Even in its confined role, however, consent has attracted powerful criticism. (For a good survey see Simmons 1979, 57–100; for a qualified defence see Beran 1987.) These focus on the questions of whether it is in fact given and, if given, whether it would bind. Consent is not mere consensus or approval; it is a performative commitment that undertakes an obligation through the very act of consenting. Like other promises and oaths, however, there are limits to its validity. We need to ensure that consent is not defeated by mistake, coercion or duress. It must also respect substantive limits on its validity. Locke argues that one cannot consent to be killed, and thus not to slavery, and thus not to anything tantamount to slavery, including absolute government. One can imagine a similar argument to the conclusion that political consent must be revocable. But as we build in all these validity conditions the commitment itself seems to be doing less and less work. Pitkin thinks that in Locke's version it becomes “essentially irrelevant” (Pitkin 1965, 57). Consent is saved from irrelevance only if we can explain why we also value a power to bind ourselves to obey. David Hume could conceive no reason at all: promise-keeping is an “artificial virtue” serving the public good, just like obedience to law. So long as law is tolerably legitimate—and Hume is prepared to give it a very wide berth—a promise to obey is redundant, for any plausible answer to the question why we are bound by the promise would “immediately, without any circuit, have accounted for our obligation to allegiance;” “being of like force and authority, we gain nothing by resolving the one into the other” (Hume 1985, 481). A consent theory need not, however, “resolve” allegiance into a promise—there may also be non-promissory conditions on obedience—but it must explain why it should be conditional on it. Three sorts of arguments have been popular. First, there are instrumental reasons for wanting deliberate control over the liability to legal duties. In political authority, where the stakes are as high as they come, the power to give and withhold consent serves an ultimate protective function beyond what we could expect from the fallible institutions of limited government. Second, consent enables people to establish political allegiances by creating new political societies or joining existing ones without awaiting the gradual emergence of bonds of community and reciprocity; consent is an immediate passport to “perfect membership” in a commonwealth. (Locke: § 119). Third, though consent is defined by its performative character, ancillary non-performative features naturally accompany it: consent also expresses the acceptability, or at least tolerability, of the government. This may mark consented-to rulers as salient from among a number of possible contenders, and it may signal that they stand a good chance of being effective, which is itself a necessary condition for the justification of any political authority.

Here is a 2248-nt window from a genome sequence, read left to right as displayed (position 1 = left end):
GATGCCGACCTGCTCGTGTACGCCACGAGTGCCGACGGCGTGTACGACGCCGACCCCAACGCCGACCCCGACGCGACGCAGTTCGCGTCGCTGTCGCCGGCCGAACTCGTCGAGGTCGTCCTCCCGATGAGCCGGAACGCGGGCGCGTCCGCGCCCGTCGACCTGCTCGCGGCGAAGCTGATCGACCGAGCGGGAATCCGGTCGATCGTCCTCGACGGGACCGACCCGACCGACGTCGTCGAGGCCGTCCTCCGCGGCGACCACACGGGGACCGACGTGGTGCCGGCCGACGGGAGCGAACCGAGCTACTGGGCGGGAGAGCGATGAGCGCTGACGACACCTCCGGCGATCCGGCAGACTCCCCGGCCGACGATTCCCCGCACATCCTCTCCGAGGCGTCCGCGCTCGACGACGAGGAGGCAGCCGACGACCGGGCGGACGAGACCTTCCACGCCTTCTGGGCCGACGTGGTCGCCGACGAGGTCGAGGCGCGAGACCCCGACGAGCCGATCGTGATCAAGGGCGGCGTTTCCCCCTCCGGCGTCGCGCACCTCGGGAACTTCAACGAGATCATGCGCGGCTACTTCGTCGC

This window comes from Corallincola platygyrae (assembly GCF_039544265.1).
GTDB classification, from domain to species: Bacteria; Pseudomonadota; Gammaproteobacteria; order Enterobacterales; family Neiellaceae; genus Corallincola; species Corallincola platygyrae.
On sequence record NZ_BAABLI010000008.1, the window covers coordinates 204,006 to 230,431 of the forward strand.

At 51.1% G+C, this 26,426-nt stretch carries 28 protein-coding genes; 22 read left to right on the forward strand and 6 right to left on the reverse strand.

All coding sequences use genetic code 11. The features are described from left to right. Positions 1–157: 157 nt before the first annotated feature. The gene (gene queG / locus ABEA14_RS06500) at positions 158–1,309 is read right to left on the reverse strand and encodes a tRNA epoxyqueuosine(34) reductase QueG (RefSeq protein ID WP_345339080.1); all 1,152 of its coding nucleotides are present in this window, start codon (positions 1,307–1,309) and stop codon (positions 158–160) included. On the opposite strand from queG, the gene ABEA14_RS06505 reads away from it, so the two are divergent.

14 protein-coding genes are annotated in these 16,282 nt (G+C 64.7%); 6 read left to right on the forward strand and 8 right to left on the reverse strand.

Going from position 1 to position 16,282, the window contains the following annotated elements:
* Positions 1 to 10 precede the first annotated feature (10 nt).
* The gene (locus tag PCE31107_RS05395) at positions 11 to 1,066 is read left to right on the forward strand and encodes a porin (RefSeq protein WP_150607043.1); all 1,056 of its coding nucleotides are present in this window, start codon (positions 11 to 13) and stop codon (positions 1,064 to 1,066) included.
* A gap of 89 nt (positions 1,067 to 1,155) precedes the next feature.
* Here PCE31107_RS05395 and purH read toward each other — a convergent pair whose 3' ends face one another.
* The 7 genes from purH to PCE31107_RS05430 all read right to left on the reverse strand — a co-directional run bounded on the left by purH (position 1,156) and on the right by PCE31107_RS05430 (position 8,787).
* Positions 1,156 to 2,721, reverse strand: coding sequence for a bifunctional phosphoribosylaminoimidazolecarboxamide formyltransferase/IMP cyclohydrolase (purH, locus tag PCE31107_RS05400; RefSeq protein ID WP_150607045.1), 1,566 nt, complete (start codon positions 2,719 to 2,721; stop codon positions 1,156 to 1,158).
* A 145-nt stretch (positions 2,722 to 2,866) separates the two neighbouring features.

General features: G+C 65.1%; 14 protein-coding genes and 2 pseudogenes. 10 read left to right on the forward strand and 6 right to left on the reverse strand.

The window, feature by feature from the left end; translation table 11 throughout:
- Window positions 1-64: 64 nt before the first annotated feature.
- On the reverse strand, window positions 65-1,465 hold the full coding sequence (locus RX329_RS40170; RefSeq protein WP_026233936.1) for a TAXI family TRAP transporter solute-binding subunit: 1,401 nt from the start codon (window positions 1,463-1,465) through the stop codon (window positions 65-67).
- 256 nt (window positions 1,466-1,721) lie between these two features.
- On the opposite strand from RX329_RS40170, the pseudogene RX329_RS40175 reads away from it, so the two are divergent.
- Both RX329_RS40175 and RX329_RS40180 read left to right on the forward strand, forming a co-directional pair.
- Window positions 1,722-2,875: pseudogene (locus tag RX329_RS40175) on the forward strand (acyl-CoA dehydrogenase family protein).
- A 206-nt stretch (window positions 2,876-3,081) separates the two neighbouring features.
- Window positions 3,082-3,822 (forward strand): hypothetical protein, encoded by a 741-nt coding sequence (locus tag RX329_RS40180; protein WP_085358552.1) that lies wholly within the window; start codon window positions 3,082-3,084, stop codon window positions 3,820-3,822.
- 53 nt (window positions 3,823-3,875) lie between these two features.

It is open to doubt how persuasive such considerations are. But matters are even worse, for it is in any case clear that many people have done nothing that counts as giving such consent. Even freely given oaths of office and naturalization do not usually amount to a general commitment to obey the law (Greenawalt 1987). Other acts are even less plausibly so interpreted. Plato's Crito introduces the idea that continued residence counts as some kind of tacit consent to obey, and Locke extends that to include any enjoyment of the benefits of government—“whether it be barely travelling freely on the highway” (§ 199). Whatever the moral relevance of these facts, they do not count as consent, for people do these things without imagining they will create obligations, and they do them in circumstances in which they have no feasible alternative. Other non-promissory actions, for example voting or participating in politics, fare no better: many do not vote, and few who do regard it as undertaking any duties at all. Perhaps we can say that if people consent, and if the relevant legitimacy conditions are fulfilled, then they will have a duty to obey the law. That is obviously a far cry from establishing law's claims.
Consent supposes that obligations of obedience must be somehow undertaken by acts the point of which is to assume an obligation. There are weaker forms of voluntarism. Some relationships that one may freely enter (or at least exit) are marked by obligations. In essence, this is a voluntarist version of the theory of constitutive obligations considered above in Section 4.1, and it offers the most plausible interpretation of arguments from gratitude (Walker 1988; Klosko 1989) or community.
On such views we are bound to obey because that is an appropriate expression of emotions we have good reason to feel: gratitude to the law for all that it gives us, respect for its good-faith efforts to guide us, or a sense of belonging to the community. In the last case, the relationship cannot merely be that of being a subject of the law; it must be something like membership in the community whose law it is (Raz 1979, 250–61). Friendship provides an analogy. People choose their friends, but not in order to have obligations to them. A flourishing friendship does, however, bring obligations in train. In addition to the familiar reasons for fulfilling its duties of support, honesty, reciprocity etc., it is plausible to suppose that doing so also expresses and is known to express loyalty to one's friends, and that that gives additional support to the duties. Similarly, suggests Raz, “A person identifying himself with his society, feeling that it is his and that he belongs to it, is loyal to his society. His loyalty may express itself, among other ways, in respect for the law of the community” (1979, 259). This is bound to be a somewhat loose fit—the institutional and bureaucratic structure of law means that it will generally be an imperfect expression of the society it regulates. And, as Raz notes, expressive arguments apply only to those who actually stand in this special relation; they do not show that it is obligatory to do so, nor that it is obligatory to express one's loyalty in this way rather than some other. Moreover, it is unclear why we should even think that obedience is a fitting expression of this sort of relationship in the first place. Is this a well-entrenched convention? Is it somehow normatively appropriate? Loyalty to one's friends is not normally shown in obeying them. Why should loyalty to the community be any different?